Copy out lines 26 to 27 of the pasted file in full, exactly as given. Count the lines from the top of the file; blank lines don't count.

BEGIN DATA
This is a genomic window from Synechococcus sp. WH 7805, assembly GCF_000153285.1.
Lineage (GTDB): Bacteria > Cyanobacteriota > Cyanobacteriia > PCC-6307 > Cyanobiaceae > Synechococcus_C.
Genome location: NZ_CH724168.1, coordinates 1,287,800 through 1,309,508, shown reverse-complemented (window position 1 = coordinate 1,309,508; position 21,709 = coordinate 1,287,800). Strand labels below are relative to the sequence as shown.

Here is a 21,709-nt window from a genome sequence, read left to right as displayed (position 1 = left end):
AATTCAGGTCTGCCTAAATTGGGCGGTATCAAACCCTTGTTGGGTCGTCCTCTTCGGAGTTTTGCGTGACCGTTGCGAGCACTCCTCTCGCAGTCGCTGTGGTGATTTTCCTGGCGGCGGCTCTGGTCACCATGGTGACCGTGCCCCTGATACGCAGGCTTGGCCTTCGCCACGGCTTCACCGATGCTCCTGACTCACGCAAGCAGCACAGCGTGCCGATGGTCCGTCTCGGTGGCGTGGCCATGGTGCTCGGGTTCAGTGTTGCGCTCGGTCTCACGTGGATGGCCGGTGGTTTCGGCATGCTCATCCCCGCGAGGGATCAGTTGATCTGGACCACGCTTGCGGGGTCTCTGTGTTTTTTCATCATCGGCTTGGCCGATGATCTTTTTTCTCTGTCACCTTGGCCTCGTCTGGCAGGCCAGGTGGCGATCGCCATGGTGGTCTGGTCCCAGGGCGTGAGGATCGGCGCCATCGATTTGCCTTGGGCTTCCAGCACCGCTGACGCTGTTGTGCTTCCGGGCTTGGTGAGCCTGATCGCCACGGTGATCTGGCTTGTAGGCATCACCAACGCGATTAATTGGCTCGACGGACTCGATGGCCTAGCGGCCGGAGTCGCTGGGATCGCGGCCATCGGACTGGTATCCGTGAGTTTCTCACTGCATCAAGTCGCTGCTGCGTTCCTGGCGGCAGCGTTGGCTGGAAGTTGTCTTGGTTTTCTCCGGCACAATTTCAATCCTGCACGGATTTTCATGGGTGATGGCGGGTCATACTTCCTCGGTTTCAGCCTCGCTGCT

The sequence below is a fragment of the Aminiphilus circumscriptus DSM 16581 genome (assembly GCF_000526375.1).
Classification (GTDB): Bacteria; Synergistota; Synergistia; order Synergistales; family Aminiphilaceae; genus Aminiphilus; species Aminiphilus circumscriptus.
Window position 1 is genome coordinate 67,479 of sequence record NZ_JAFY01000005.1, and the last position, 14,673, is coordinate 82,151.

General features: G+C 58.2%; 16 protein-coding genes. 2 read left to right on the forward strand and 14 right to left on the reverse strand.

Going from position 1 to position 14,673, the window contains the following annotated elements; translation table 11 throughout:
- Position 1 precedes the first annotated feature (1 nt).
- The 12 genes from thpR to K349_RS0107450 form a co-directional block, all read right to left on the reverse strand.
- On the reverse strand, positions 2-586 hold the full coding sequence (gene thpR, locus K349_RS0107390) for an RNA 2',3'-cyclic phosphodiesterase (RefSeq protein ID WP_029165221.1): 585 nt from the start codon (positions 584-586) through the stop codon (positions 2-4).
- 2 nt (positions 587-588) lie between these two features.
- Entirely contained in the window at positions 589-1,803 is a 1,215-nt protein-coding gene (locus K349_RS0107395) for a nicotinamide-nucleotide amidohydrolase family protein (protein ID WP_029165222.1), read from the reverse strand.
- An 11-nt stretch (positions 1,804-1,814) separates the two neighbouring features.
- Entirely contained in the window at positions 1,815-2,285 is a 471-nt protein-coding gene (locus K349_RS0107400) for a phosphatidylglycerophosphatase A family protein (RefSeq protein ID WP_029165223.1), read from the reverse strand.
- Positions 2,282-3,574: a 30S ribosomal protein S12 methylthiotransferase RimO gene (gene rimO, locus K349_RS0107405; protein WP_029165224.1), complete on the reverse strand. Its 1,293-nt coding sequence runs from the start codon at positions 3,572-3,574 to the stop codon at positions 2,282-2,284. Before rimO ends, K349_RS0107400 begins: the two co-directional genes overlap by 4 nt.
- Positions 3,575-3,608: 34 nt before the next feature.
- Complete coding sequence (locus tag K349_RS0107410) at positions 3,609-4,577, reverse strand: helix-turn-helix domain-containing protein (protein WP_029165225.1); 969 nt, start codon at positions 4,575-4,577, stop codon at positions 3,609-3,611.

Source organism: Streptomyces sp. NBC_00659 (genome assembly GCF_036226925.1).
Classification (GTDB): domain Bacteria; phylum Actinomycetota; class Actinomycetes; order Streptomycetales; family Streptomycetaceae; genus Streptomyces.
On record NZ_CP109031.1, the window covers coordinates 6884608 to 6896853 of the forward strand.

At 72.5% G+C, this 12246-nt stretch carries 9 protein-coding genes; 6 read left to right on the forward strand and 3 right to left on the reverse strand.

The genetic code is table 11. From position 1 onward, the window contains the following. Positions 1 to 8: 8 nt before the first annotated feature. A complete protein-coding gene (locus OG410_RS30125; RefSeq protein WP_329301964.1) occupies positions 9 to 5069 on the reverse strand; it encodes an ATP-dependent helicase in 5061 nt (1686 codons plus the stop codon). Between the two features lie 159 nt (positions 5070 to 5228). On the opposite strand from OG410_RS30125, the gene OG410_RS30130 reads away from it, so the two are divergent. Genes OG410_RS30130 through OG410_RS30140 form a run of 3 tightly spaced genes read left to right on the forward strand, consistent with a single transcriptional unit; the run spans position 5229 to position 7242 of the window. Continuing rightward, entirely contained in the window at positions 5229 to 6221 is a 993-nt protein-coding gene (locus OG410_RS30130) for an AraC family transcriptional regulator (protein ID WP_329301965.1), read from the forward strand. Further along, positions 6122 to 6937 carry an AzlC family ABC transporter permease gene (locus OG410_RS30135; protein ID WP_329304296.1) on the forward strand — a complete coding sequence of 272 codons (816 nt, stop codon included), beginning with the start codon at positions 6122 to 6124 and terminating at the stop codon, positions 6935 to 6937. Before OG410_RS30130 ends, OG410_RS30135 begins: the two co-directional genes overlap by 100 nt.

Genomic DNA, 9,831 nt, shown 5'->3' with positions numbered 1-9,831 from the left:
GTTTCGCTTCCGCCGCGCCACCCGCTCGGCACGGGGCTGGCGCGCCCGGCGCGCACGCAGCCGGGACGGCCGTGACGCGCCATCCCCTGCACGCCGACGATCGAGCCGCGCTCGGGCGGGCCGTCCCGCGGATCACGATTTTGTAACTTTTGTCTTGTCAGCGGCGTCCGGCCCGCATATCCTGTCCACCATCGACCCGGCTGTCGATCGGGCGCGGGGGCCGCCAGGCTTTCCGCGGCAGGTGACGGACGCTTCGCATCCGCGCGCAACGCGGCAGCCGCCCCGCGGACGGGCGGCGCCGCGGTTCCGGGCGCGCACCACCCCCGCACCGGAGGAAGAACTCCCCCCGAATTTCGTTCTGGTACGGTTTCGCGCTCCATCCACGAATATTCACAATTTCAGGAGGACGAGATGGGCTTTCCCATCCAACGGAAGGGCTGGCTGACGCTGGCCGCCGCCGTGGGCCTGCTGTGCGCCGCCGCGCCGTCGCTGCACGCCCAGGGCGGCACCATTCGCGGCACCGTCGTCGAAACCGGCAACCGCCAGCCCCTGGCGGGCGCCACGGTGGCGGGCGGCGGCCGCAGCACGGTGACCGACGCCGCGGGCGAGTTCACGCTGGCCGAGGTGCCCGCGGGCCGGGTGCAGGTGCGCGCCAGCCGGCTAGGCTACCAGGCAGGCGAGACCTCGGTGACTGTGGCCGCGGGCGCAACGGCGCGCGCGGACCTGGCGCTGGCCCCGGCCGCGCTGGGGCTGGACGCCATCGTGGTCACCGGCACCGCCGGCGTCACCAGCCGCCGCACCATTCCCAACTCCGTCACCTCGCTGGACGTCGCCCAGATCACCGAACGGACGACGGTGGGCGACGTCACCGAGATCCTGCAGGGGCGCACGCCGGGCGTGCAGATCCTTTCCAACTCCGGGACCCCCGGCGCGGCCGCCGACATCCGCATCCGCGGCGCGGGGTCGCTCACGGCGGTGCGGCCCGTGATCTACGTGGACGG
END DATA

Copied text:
Genomic DNA, 9,831 nt, shown 5'->3' with positions numbered 1-9,831 from the left:
GTTTCGCTTCCGCCGCGCCACCCGCTCGGCACGGGGCTGGCGCGCCCGGCGCGCACGCAGCCGGGACGGCCGTGACGCGCCATCCCCTGCACGCCGACGATCGAGCCGCGCTCGGGCGGGCCGTCCCGCGGATCACGATTTTGTAACTTTTGTCTTGTCAGCGGCGTCCGGCCCGCATATCCTGTCCACCATCGACCCGGCTGTCGATCGGGCGCGGGGGCCGCCAGGCTTTCCGCGGCAGGTGACGGACGCTTCGCATCCGCGCGCAACGCGGCAGCCGCCCCGCGGACGGGCGGCGCCGCGGTTCCGGGCGCGCACCACCCCCGCACCGGAGGAAGAACTCCCCCCGAATTTCGTTCTGGTACGGTTTCGCGCTCCATCCACGAATATTCACAATTTCAGGAGGACGAGATGGGCTTTCCCATCCAACGGAAGGGCTGGCTGACGCTGGCCGCCGCCGTGGGCCTGCTGTGCGCCGCCGCGCCGTCGCTGCACGCCCAGGGCGGCACCATTCGCGGCACCGTCGTCGAAACCGGCAACCGCCAGCCCCTGGCGGGCGCCACGGTGGCGGGCGGCGGCCGCAGCACGGTGACCGACGCCGCGGGCGAGTTCACGCTGGCCGAGGTGCCCGCGGGCCGGGTGCAGGTGCGCGCCAGCCGGCTAGGCTACCAGGCAGGCGAGACCTCGGTGACTGTGGCCGCGGGCGCAACGGCGCGCGCGGACCTGGCGCTGGCCCCGGCCGCGCTGGGGCTGGACGCCATCGTGGTCACCGGCACCGCCGGCGTCACCAGCCGCCGCACCATTCCCAACTCCGTCACCTCGCTGGACGTCGCCCAGATCACCGAACGGACGACGGTGGGCGACGTCACCGAGATCCTGCAGGGGCGCACGCCGGGCGTGCAGATCCTTTCCAACTCCGGGACCCCCGGCGCGGCCGCCGACATCCGCATCCGCGGCGCGGGGTCGCTCACGGCGGTGCGGCCCGTGATCTACGTGGACGG